The first project was a presentation for the STEM Smart: Lessons Learned from Successful Schools workshop in Las Vegas. This presentation was hard because we had to capture what we do as a school to promote STEM and be successful at it. The problem was that we were confined to 45 minutes and had to address specific topics set by Successful STEM Education. Our topics included how we are setup as a CTE school, project-based learning (PBL), staff development, community involvement, incorporating technology, and a specific example of a STEM project that we incorporate. In the three plus years that our school has been open, we have done so many things that it is hard to capture all of it in 45 minutes. We tried to determine what our best practices are and highlight those. My component of the presentation was the community involvement and incorporating technology where I focused on our use of Google Apps for Education, the 1:1 iPad program, and the various other technologies seen our campus on a daily basis. The majority of my time was spent on Google Apps for Education and the iPad program especially since we started collecting data on our student’s usage of those tools, but it was important not to skip out on the other items like Edmodo and laptop carts because they contribute to our school’s success. Our presentation, as well as all the others from the workshop, are available on the conference website.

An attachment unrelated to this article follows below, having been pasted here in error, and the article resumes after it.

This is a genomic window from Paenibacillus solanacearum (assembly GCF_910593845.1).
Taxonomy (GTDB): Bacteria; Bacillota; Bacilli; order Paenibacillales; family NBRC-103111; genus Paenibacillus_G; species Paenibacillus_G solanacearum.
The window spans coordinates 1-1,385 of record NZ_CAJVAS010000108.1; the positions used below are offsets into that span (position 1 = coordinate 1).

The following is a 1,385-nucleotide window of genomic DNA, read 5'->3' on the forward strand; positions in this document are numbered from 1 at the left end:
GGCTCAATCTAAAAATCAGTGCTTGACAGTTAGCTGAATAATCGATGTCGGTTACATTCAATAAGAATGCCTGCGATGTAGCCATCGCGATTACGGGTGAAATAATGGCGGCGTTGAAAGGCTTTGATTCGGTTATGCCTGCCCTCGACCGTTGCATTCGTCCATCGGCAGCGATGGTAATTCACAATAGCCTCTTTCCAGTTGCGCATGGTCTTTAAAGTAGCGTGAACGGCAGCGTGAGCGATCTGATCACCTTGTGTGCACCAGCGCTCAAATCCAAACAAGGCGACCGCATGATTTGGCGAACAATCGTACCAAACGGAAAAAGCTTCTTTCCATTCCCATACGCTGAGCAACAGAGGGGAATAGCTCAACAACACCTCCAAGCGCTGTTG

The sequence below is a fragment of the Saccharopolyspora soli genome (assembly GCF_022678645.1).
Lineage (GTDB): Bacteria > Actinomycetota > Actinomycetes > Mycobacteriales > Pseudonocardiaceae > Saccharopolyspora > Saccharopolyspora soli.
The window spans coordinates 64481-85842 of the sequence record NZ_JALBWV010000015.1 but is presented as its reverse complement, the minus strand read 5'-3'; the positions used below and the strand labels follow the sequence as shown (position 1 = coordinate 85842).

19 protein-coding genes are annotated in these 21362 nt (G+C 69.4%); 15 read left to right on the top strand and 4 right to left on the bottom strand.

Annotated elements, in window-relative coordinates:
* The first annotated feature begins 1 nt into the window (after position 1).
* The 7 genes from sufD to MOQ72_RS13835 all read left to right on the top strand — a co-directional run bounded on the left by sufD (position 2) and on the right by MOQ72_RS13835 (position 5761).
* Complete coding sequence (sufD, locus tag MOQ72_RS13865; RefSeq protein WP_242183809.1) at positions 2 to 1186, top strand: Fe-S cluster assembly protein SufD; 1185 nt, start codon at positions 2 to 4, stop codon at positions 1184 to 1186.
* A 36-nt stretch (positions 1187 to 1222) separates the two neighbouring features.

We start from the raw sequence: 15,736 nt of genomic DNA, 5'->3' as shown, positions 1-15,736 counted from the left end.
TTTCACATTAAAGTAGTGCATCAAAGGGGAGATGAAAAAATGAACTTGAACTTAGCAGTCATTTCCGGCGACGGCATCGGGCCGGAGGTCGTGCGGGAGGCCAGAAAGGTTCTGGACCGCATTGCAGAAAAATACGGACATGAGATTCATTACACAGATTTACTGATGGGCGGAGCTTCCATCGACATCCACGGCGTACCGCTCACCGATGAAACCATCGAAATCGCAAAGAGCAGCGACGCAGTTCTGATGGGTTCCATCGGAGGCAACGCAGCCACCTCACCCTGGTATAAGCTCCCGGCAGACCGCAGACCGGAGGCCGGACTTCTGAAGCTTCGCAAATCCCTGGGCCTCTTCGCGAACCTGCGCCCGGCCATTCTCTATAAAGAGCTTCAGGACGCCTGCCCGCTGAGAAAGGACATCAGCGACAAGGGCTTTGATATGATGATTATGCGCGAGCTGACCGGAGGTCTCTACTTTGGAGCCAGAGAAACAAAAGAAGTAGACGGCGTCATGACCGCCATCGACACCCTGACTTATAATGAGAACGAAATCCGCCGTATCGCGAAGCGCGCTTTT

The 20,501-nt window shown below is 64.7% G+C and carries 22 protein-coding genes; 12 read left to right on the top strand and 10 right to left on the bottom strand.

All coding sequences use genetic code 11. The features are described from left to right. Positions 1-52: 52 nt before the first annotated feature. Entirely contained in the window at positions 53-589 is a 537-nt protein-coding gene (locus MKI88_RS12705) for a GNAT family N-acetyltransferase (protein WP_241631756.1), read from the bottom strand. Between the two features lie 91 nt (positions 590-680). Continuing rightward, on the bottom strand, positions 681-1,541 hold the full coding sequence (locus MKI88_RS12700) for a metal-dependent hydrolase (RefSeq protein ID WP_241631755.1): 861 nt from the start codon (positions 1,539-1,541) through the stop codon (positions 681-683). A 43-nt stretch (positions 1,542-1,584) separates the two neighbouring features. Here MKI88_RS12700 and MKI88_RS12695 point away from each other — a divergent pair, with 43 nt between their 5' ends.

The second project was working on an application for our school to earn an award. I am not sure if I can disclose the award that we are applying for so I will not mention it by name. This was an application that our three administrators, myself, and an English teacher have been working on for awhile. Like the STEM presentation, this application was difficult because we needed to capture everything within a specific word limit. For the most part, we were able to stay within the word limit in the first or second draft in most sections. Unfortunately, the sections that we were over in, we were over by hundreds of words. Through some creative writing and some major cuts to sections, we were able to get all of the sections within the proper word count.